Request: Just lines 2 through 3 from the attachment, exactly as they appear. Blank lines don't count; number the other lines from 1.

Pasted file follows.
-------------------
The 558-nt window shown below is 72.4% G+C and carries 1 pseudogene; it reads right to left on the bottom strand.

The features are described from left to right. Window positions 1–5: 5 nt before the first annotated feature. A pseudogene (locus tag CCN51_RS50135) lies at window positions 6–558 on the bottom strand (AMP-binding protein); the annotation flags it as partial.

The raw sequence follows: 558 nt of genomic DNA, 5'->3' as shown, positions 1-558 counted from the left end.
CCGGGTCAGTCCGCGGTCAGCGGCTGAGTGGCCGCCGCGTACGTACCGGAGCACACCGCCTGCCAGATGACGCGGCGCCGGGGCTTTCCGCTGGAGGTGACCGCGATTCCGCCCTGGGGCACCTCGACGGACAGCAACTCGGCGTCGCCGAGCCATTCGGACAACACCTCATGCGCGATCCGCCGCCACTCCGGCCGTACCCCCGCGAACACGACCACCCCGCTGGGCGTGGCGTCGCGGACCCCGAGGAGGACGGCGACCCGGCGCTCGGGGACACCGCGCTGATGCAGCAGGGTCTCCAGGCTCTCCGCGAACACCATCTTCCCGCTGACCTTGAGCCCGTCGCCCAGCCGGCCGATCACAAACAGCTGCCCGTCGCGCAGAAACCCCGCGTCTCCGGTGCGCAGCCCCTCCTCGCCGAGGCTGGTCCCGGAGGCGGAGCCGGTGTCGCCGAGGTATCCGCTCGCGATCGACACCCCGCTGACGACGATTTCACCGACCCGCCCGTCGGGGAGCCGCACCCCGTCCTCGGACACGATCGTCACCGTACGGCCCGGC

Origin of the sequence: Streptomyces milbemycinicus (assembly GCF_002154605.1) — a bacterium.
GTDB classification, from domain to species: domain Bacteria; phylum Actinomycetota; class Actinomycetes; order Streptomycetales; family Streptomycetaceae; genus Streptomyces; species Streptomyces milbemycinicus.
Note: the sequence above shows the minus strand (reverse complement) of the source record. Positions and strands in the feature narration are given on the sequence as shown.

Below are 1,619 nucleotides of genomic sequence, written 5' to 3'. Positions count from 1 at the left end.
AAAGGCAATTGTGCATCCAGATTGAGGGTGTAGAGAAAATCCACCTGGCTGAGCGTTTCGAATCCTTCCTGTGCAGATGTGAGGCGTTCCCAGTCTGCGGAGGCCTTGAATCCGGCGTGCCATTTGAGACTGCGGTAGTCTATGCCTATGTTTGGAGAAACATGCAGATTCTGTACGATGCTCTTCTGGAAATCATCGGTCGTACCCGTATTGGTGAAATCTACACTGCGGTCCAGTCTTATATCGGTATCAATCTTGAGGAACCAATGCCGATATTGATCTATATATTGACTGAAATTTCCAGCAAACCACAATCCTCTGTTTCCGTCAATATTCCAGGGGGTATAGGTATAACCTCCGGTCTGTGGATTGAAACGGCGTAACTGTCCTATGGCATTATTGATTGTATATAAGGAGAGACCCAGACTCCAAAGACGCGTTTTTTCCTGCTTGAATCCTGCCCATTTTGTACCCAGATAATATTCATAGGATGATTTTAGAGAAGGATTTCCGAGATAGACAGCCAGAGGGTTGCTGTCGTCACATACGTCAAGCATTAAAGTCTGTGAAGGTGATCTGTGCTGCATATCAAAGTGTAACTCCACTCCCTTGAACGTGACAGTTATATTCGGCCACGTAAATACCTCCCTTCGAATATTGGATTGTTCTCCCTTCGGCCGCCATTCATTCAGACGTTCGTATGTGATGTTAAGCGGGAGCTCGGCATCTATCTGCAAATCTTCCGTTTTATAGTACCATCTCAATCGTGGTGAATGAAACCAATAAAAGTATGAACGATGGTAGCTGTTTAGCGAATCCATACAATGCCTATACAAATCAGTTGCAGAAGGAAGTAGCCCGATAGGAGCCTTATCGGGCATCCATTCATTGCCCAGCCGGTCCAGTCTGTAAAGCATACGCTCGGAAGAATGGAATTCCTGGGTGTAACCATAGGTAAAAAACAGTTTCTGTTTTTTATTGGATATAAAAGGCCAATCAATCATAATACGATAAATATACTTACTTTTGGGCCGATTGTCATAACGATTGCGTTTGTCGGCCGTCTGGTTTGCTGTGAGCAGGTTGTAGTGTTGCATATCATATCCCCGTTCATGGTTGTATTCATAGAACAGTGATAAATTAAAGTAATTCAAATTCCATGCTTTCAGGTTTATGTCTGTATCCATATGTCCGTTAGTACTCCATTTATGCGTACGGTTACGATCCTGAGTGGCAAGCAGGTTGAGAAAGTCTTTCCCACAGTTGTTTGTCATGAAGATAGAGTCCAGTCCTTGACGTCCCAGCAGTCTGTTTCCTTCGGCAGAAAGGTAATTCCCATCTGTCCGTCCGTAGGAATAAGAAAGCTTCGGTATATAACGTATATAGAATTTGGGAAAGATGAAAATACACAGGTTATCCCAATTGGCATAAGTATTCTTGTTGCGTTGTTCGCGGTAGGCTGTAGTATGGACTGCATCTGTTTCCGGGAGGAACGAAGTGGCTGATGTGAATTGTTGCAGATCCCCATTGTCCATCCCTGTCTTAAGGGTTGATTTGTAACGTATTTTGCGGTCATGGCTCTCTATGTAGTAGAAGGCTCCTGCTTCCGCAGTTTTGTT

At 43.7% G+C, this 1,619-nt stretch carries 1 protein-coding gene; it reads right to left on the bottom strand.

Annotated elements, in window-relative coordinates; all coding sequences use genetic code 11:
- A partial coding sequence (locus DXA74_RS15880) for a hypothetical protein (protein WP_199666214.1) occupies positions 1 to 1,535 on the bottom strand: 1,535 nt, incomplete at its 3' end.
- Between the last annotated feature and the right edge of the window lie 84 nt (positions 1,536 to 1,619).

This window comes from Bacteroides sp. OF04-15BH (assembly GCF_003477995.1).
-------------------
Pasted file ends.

The features are described from left to right. Window positions 1–5: 5 nt before the first annotated feature. A pseudogene (locus tag CCN51_RS50135) lies at window positions 6–558 on the bottom strand (AMP-binding protein); the annotation flags it as partial.

The raw sequence follows: 558 nt of genomic DNA, 5'->3' as shown, positions 1-558 counted from the left end.